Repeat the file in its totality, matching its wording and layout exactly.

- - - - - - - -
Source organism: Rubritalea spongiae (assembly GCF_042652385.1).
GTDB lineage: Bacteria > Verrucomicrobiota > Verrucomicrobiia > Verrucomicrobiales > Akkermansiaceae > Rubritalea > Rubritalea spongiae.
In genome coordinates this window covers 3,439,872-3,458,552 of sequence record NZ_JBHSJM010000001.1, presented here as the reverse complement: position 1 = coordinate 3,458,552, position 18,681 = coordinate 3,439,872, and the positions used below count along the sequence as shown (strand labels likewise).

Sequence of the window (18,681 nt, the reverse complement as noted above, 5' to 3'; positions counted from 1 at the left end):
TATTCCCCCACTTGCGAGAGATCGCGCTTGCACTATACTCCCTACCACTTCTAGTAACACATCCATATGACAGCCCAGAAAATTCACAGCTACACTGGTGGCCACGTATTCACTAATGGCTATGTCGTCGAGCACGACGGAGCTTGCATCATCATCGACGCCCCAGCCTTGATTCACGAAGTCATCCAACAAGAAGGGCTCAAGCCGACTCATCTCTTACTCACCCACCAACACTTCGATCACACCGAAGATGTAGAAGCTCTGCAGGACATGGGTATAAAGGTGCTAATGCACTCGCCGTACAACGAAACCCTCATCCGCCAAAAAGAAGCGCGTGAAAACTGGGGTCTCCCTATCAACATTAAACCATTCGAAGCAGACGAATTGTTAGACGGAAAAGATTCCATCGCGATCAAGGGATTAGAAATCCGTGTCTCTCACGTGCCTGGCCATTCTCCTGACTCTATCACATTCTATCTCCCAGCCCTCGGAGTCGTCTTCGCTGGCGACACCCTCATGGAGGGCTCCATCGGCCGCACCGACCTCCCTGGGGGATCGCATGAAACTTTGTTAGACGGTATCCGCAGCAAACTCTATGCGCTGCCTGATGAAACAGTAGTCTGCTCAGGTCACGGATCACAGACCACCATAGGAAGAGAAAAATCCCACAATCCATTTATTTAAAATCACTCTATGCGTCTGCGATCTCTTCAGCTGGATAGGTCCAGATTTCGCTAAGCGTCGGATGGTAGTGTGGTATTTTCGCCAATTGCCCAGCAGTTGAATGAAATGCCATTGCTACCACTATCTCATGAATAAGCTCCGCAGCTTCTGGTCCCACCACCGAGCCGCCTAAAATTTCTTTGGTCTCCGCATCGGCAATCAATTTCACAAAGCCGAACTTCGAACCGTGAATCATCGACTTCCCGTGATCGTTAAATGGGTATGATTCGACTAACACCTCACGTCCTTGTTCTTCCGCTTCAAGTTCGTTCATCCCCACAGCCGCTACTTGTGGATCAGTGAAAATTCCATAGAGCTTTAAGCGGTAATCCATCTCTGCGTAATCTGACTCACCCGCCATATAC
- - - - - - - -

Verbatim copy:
Source organism: Rubritalea spongiae (assembly GCF_042652385.1).
GTDB lineage: Bacteria > Verrucomicrobiota > Verrucomicrobiia > Verrucomicrobiales > Akkermansiaceae > Rubritalea > Rubritalea spongiae.
In genome coordinates this window covers 3,439,872-3,458,552 of sequence record NZ_JBHSJM010000001.1, presented here as the reverse complement: position 1 = coordinate 3,458,552, position 18,681 = coordinate 3,439,872, and the positions used below count along the sequence as shown (strand labels likewise).

Sequence of the window (18,681 nt, the reverse complement as noted above, 5' to 3'; positions counted from 1 at the left end):
TATTCCCCCACTTGCGAGAGATCGCGCTTGCACTATACTCCCTACCACTTCTAGTAACACATCCATATGACAGCCCAGAAAATTCACAGCTACACTGGTGGCCACGTATTCACTAATGGCTATGTCGTCGAGCACGACGGAGCTTGCATCATCATCGACGCCCCAGCCTTGATTCACGAAGTCATCCAACAAGAAGGGCTCAAGCCGACTCATCTCTTACTCACCCACCAACACTTCGATCACACCGAAGATGTAGAAGCTCTGCAGGACATGGGTATAAAGGTGCTAATGCACTCGCCGTACAACGAAACCCTCATCCGCCAAAAAGAAGCGCGTGAAAACTGGGGTCTCCCTATCAACATTAAACCATTCGAAGCAGACGAATTGTTAGACGGAAAAGATTCCATCGCGATCAAGGGATTAGAAATCCGTGTCTCTCACGTGCCTGGCCATTCTCCTGACTCTATCACATTCTATCTCCCAGCCCTCGGAGTCGTCTTCGCTGGCGACACCCTCATGGAGGGCTCCATCGGCCGCACCGACCTCCCTGGGGGATCGCATGAAACTTTGTTAGACGGTATCCGCAGCAAACTCTATGCGCTGCCTGATGAAACAGTAGTCTGCTCAGGTCACGGATCACAGACCACCATAGGAAGAGAAAAATCCCACAATCCATTTATTTAAAATCACTCTATGCGTCTGCGATCTCTTCAGCTGGATAGGTCCAGATTTCGCTAAGCGTCGGATGGTAGTGTGGTATTTTCGCCAATTGCCCAGCAGTTGAATGAAATGCCATTGCTACCACTATCTCATGAATAAGCTCCGCAGCTTCTGGTCCCACCACCGAGCCGCCTAAAATTTCTTTGGTCTCCGCATCGGCAATCAATTTCACAAAGCCGAACTTCGAACCGTGAATCATCGACTTCCCGTGATCGTTAAATGGGTATGATTCGACTAACACCTCACGTCCTTGTTCTTCCGCTTCAAGTTCGTTCATCCCCACAGCCGCTACTTGTGGATCAGTGAAAATTCCATAGAGCTTTAAGCGGTAATCCATCTCTGCGTAATCTGACTCACCCGCCATATAC